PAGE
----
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Standing Committee of Correspondents Election Decided by Coin Toss

The standing committee ensures the press has access to lawmakers throughout the Capitol. (Tom Williams/CQ Roll Call File Photo)
The standing committee ensures the press has access to lawmakers throughout the Capitol. (Tom Williams/CQ Roll Call File Photo)

The late-night Senate votes weren’t the only drama on Capitol Hill Thursday. Up in the Senate Daily Press Gallery, an election to fill a spot on the Standing Committee of Correspondents for the Daily Press came down to a coin toss.  

Four members of the press campaigned for three open spots on the committee that oversees the House and Senate daily press galleries. Matthew Daly of the Associated Press garnered the most votes, 161, while Jersey Star-Ledger’s Jonathan Salant was a close second with 157 votes. But The Washington Post’s Ed O’Keefe and the Omaha World Herald’s Joseph Morton were tied for third place, each receiving 138 votes. O’Keefe said in a Friday phone interview he was approached after the votes were tallied and informed there was a tie. He then went to the a back room in the gallery where the ballots were counted.  

Staff members could not recall the last time an election ended in a tie. But, to O’Keefe’s surprise, the committee was prepared for this scenario, since committee rules dictate a tie is broken by a coin toss.  

“It was more dramatic than I anticipated and it was neat,” O’Keefe said. “And the great thing is, it shows you how steeped in tradition things are up here.”  

To O’Keefe’s fortune, the coin came up tails. “At that point it was just fate,” O’Keefe said. “It was kind of funny because it was a reminder that every vote counts.”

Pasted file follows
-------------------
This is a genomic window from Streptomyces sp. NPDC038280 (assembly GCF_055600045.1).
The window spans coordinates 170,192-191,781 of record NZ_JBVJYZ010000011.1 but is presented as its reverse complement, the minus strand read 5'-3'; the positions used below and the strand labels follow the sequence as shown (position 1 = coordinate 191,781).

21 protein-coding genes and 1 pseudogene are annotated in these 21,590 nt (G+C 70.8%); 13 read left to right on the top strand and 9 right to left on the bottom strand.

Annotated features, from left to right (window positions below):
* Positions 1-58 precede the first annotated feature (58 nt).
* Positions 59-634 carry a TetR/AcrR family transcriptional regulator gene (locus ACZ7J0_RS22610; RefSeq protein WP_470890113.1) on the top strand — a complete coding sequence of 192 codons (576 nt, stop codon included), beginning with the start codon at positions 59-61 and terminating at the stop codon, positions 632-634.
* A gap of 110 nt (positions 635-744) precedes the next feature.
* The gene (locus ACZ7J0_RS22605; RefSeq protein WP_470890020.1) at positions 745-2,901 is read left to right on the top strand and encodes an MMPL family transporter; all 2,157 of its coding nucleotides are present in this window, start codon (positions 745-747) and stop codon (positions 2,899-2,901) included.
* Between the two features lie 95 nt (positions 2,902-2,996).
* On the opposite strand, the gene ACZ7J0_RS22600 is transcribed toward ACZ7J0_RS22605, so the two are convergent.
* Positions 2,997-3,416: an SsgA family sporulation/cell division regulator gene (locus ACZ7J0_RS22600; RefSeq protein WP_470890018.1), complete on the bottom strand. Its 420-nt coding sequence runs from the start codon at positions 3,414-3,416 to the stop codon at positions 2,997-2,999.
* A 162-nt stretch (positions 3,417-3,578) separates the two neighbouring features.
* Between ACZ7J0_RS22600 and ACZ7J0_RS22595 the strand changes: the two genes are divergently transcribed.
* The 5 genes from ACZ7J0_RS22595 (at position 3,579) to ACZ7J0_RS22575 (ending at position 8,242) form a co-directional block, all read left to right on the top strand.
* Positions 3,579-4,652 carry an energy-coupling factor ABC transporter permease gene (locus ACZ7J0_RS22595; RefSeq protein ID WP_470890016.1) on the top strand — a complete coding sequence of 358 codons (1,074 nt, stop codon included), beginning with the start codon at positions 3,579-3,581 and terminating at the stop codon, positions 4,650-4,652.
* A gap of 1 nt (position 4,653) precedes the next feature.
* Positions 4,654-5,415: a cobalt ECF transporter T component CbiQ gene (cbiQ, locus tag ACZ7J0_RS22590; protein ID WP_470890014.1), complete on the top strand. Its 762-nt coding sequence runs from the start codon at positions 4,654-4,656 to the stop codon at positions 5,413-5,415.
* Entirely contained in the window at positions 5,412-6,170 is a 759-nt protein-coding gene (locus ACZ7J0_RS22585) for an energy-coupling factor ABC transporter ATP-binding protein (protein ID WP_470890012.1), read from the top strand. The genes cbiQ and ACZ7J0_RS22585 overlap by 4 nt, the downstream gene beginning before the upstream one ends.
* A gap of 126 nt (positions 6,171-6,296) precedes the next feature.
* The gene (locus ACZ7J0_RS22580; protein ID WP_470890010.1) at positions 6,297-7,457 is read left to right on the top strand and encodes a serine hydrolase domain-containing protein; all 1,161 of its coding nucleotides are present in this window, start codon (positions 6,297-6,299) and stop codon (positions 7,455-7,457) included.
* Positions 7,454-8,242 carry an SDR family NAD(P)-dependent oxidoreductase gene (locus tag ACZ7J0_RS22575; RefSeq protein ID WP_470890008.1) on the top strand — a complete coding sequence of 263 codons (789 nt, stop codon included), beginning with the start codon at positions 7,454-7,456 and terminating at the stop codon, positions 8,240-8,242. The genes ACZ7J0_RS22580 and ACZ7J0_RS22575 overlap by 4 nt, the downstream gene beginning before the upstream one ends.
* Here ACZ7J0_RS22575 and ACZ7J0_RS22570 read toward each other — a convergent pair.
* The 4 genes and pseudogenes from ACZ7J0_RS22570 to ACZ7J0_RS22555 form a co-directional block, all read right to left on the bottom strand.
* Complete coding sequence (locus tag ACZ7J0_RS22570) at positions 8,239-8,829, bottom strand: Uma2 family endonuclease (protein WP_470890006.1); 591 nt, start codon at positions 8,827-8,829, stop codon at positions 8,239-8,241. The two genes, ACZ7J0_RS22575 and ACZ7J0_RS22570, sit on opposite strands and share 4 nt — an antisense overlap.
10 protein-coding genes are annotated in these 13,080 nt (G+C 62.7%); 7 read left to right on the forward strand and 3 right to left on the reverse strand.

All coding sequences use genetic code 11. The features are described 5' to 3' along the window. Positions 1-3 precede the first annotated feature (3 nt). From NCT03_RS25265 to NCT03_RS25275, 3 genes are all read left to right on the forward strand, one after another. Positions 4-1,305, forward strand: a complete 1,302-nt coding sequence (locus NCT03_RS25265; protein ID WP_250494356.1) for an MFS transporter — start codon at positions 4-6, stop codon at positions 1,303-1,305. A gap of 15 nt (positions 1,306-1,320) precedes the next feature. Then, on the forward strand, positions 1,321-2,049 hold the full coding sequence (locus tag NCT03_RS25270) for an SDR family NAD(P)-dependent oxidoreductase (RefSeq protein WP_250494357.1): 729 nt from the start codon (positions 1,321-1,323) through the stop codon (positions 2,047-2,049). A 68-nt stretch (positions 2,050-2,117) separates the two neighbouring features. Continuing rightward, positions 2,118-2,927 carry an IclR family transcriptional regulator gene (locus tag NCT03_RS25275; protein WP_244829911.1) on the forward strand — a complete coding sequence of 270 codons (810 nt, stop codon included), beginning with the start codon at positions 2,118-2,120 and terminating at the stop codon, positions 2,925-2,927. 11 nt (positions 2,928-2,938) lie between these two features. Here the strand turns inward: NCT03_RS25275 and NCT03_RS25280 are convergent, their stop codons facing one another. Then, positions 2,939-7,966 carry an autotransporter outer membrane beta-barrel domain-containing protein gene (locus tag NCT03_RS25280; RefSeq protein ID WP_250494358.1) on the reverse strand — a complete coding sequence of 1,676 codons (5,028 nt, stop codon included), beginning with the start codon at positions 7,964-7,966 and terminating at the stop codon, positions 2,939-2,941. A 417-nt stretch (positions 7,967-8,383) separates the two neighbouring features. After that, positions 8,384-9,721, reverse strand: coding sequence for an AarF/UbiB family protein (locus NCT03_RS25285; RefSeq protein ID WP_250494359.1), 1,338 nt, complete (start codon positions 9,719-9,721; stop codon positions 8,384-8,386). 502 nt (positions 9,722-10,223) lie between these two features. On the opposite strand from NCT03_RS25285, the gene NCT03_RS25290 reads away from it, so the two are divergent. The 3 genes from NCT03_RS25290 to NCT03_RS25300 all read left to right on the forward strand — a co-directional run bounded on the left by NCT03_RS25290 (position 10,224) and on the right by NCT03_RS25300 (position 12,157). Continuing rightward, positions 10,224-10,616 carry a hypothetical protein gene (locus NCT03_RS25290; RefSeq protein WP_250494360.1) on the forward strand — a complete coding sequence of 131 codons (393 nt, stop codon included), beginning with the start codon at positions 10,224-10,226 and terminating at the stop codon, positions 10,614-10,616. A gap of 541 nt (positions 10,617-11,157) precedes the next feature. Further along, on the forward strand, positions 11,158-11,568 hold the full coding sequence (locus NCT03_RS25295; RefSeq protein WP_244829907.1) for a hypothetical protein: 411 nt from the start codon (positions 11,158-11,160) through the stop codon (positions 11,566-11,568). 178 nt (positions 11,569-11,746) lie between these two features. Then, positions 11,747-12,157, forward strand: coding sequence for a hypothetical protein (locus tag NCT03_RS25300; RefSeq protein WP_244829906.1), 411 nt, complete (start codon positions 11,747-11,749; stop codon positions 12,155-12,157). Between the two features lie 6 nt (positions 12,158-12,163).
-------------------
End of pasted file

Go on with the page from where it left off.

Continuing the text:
O’Keefe said Morton was gracious in defeat, especially considering Morton worked hard in making sure that journalists came out to vote. To O’Keefe’s credit, he also lobbied for votes by bringing in some homemade Rice Krispies Treats and sending emails to daily reporters and Post staff. He did consider bringing pizza in for lunch but decided against it (though he admitted, “Maybe it would have helped”).  

This year’s election also included some unique campaigning. Salant made buttons and passed them out to reporters. Salant, who has been in D.C. for 25 years and once served as president of the National Press Club, said in a Thursday phone interview that the buttons weren’t a tactic to garner name recognition, but rather nods to his extensive political button collection.

“I did it because it’s an election and I’m a button person,” Salant said. The veteran reporter said he is looking forward to using his experience as a national and regional reporter to advocate for his colleague’s interests.  

“I want to know what people are concerned about, I want to know what issues people have,” he said. “I know where they’re coming from.”  

In odd years, three members of the committee are elected, while two members are elected in even years, meaning each committee member serves for two years. So, Salant, O’Keefe and Daly will join Kate Hunter of Bloomberg and Emily Ethridge of CQ Roll Call. As of Friday, Hunter is the new chairwoman of the committee, while Ethridge will serve as secretary.  

The committee is in charge of reviewing applications for Capitol Hill daily press gallery credentials. Over the summer, the committee garnered some press coverage of its own over the contentious decision to deny SCOTUSblog’s credential application . The Daily Press committee also works with the three other correspondents’ committees — periodical, radio-TV and photography — to ensure the roughly 1,500 credentialed reporters have access to lawmakers throughout the Capitol. Recently, the committees joined together to implore House Majority Leader Kevin McCarthy, R-Calif., to reinstate regular pen-and-pad briefings.  


Standing Committee of Correspondents: SCOTUSblog Fails to Demonstrate Editorial Independence

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